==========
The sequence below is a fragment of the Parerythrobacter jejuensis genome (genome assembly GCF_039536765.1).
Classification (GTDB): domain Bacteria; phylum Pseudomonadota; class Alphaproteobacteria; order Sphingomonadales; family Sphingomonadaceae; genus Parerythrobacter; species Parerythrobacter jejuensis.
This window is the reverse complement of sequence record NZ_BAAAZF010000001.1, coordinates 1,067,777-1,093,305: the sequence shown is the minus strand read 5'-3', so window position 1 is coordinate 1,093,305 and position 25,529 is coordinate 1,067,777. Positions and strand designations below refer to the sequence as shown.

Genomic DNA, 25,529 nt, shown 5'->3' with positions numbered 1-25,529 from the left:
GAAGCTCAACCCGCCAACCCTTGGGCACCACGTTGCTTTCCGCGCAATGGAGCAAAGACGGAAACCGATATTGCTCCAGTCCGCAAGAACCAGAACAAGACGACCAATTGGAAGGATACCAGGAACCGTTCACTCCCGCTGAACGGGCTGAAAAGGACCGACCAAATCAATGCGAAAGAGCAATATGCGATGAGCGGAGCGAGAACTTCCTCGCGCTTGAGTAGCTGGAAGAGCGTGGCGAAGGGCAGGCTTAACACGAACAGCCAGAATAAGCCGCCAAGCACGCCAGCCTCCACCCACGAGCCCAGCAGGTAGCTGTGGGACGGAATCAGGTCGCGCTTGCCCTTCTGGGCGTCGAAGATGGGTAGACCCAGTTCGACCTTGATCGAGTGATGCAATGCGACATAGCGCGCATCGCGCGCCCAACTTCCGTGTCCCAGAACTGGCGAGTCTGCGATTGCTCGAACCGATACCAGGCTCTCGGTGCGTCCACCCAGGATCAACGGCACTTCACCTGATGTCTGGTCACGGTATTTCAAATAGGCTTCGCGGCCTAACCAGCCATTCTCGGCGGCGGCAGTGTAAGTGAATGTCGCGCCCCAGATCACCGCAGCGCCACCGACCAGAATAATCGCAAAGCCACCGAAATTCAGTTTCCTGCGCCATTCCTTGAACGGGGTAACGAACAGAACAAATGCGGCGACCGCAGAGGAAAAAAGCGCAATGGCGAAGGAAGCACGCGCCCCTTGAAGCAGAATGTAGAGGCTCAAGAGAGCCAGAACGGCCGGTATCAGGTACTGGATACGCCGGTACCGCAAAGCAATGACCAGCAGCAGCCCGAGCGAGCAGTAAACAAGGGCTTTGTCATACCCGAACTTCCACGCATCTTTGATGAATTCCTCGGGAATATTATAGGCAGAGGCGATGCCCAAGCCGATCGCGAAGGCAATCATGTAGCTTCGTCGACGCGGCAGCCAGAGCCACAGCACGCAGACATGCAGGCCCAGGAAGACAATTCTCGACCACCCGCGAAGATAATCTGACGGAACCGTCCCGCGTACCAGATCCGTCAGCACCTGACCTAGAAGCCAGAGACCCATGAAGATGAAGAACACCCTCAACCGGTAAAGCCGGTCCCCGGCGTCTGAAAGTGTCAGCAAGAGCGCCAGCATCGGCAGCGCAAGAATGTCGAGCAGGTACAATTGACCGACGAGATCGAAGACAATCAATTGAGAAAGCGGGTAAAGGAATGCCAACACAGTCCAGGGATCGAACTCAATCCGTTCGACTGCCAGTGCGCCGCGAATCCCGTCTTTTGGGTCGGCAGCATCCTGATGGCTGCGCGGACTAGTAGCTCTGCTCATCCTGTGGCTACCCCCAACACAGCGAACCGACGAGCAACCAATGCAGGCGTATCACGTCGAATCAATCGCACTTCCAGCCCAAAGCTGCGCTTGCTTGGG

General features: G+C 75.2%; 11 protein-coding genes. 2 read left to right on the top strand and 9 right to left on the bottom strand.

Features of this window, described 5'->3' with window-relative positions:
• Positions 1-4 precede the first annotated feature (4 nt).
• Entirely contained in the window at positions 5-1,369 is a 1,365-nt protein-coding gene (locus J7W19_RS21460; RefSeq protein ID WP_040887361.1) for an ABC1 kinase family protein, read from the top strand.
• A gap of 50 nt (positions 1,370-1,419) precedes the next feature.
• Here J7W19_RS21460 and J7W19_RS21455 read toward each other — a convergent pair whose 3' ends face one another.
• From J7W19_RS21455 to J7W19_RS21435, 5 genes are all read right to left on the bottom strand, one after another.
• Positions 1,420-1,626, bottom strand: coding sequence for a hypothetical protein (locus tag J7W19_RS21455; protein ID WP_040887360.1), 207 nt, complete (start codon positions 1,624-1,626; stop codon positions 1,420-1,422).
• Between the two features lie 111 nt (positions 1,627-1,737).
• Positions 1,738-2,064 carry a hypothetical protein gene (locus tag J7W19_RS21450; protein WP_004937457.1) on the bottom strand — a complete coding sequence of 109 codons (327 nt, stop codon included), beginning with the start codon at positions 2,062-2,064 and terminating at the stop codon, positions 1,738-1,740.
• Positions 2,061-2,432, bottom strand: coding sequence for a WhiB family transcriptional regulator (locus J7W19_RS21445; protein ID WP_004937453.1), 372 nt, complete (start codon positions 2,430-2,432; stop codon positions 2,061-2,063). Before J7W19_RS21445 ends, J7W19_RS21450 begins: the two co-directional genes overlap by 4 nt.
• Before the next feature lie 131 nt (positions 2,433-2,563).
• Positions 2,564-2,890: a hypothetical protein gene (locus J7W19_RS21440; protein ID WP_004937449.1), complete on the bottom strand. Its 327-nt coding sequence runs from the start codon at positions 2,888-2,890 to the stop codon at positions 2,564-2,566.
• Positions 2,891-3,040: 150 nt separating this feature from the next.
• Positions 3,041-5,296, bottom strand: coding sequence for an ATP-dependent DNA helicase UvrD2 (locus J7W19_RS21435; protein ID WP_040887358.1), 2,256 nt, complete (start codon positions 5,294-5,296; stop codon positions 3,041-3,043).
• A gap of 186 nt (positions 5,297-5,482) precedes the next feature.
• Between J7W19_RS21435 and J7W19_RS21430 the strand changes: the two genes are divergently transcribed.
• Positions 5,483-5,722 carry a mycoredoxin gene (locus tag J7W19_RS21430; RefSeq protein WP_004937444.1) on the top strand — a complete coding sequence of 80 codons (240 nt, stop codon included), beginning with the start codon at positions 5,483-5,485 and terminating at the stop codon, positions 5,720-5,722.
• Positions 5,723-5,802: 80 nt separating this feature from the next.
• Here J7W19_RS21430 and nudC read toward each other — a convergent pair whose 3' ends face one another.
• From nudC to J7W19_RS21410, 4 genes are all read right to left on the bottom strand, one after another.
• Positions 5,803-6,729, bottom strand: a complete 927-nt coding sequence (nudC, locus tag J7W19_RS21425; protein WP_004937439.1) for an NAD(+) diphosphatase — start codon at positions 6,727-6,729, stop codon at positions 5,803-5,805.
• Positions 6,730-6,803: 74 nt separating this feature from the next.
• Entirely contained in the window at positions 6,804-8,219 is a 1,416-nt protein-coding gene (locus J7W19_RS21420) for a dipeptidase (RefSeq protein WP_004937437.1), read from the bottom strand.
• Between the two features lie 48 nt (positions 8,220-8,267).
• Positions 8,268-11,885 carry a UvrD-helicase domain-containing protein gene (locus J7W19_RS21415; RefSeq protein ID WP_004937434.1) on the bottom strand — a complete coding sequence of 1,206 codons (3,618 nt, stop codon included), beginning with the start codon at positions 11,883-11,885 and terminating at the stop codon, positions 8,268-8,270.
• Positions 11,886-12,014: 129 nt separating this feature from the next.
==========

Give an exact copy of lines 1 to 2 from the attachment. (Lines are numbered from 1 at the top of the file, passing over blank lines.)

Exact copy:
The sequence below is a fragment of the Parerythrobacter jejuensis genome (genome assembly GCF_039536765.1).
Classification (GTDB): domain Bacteria; phylum Pseudomonadota; class Alphaproteobacteria; order Sphingomonadales; family Sphingomonadaceae; genus Parerythrobacter; species Parerythrobacter jejuensis.